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Severe Distress Can Last Months After Early Pregnancy Loss

January 23, 2020

After a miscarriage or ectopic pregnancy, women experience high levels of post-traumatic stress, anxiety, and depression, according to a study published online in the American Journal of Obstetrics & Gynecology.

“The treatment women receive following early pregnancy loss must change to reflect its psychological impact, and recent efforts to encourage people to talk more openly about this very common issue are a step in the right direction,” said study author and gynecologist Tom Bourne, MD, PhD, a professor in the center for miscarriage research at Imperial College London in the United Kingdom.

The prospective cohort study included 653 women with early pregnancy loss (537 experienced a miscarriage before 12 weeks of pregnancy and 116 experienced an ectopic pregnancy) and 171 women who had healthy pregnancies, from 3 hospitals in London. Participants completed emailed surveys that contained standardized psychologic assessments.

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Among the women with early pregnancy loss, 29% met criteria for post-traumatic stress 1 month after loss, and 18% did at 9 months after loss. Some 24% reported moderate-to-severe anxiety at 1 month, and 17% did at 9 months after loss. Moderate-to-severe depression, meanwhile, was reported by 11% at 1 month after loss and by 6% at 9 months after loss.

Psychological symptoms in the women with healthy pregnancies were significantly lower, according to the study.

“Whilst general support and counselling will help many women, those with significant post-traumatic stress symptoms require specific treatment if they are going to recover fully,” Dr. Bourne said. “This is not widely available, and we need to consider screening women following an early pregnancy loss so we can identify those who most need help.”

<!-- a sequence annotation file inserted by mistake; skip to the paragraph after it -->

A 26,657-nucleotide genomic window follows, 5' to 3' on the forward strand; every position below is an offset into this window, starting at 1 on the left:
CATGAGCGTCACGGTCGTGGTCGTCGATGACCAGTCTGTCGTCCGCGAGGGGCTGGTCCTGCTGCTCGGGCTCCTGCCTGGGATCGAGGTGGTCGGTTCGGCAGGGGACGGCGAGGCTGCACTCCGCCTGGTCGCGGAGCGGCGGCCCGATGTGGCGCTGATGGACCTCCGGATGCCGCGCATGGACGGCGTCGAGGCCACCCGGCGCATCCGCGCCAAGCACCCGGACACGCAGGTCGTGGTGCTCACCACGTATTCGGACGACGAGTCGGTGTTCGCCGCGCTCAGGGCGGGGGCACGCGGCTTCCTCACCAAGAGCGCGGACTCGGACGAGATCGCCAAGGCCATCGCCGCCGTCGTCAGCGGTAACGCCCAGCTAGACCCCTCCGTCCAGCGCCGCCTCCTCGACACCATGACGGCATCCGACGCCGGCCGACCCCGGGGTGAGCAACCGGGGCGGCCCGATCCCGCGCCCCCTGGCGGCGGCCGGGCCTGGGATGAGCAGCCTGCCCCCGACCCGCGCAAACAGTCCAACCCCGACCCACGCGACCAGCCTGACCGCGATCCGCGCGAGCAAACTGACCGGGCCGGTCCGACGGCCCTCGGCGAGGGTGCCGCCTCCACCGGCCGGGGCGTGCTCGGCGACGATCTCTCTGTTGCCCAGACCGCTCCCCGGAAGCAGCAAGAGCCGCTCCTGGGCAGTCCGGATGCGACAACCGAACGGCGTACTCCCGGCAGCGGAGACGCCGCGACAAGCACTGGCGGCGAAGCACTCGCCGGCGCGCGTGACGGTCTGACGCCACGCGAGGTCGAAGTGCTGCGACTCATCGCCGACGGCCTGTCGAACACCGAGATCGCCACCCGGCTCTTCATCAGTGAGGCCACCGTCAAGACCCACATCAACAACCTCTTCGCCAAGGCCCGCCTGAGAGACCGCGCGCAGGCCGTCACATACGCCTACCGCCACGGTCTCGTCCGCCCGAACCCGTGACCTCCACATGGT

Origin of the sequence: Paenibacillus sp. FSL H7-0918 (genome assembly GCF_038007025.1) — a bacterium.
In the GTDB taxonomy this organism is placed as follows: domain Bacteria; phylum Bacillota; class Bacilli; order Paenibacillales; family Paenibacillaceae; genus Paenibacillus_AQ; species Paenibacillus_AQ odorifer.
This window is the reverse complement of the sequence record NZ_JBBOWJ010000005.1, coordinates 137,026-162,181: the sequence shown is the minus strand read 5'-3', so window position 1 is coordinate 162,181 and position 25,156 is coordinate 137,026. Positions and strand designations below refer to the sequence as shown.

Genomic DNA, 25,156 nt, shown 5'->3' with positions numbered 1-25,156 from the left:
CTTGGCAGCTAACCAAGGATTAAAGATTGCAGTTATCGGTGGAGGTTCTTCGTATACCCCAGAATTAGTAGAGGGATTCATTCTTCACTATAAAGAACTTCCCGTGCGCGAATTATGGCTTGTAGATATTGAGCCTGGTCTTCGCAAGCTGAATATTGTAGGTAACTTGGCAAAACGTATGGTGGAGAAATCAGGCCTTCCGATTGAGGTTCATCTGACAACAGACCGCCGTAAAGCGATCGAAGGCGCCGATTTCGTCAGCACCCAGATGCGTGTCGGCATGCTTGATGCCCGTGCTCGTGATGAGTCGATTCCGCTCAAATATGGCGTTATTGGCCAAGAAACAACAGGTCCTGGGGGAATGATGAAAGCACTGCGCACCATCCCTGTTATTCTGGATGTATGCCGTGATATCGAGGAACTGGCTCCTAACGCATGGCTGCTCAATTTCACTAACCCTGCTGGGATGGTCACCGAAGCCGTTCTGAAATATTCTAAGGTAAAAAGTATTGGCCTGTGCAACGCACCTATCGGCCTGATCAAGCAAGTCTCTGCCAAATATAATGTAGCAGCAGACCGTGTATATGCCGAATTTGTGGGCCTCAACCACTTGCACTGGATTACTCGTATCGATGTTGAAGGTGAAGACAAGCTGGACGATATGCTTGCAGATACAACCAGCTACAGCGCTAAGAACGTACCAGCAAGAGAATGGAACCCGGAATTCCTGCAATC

The authors pointed out that the study screened for post-traumatic stress solely with a questionnaire, and that a formal diagnosis of post-traumatic stress disorder (PTSD) would require a clinical interview. They next plan to work to identify which women are at risk for psychological symptoms after pregnancy loss as well as the effect of early pregnancy loss on partners, the best treatments for addressing psychological symptoms, and the best methods of treatment delivery.

—Jolynn Tumolo

References 

Farren J, Jalmbrant M, Falconieri N, et al. Posttraumatic stress, anxiety and depression following miscarriage and ectopic pregnancy: a multicenter, prospective, cohort study. American Journal of Obstetrics & Gynecology. 2019 December 13;[Epub ahead of print].

Wighton K. Miscarriage and ectopic pregnancy may trigger long-term post-traumatic stress [press release]. London, United Kingdom: Imperial College London; January 15, 2020.

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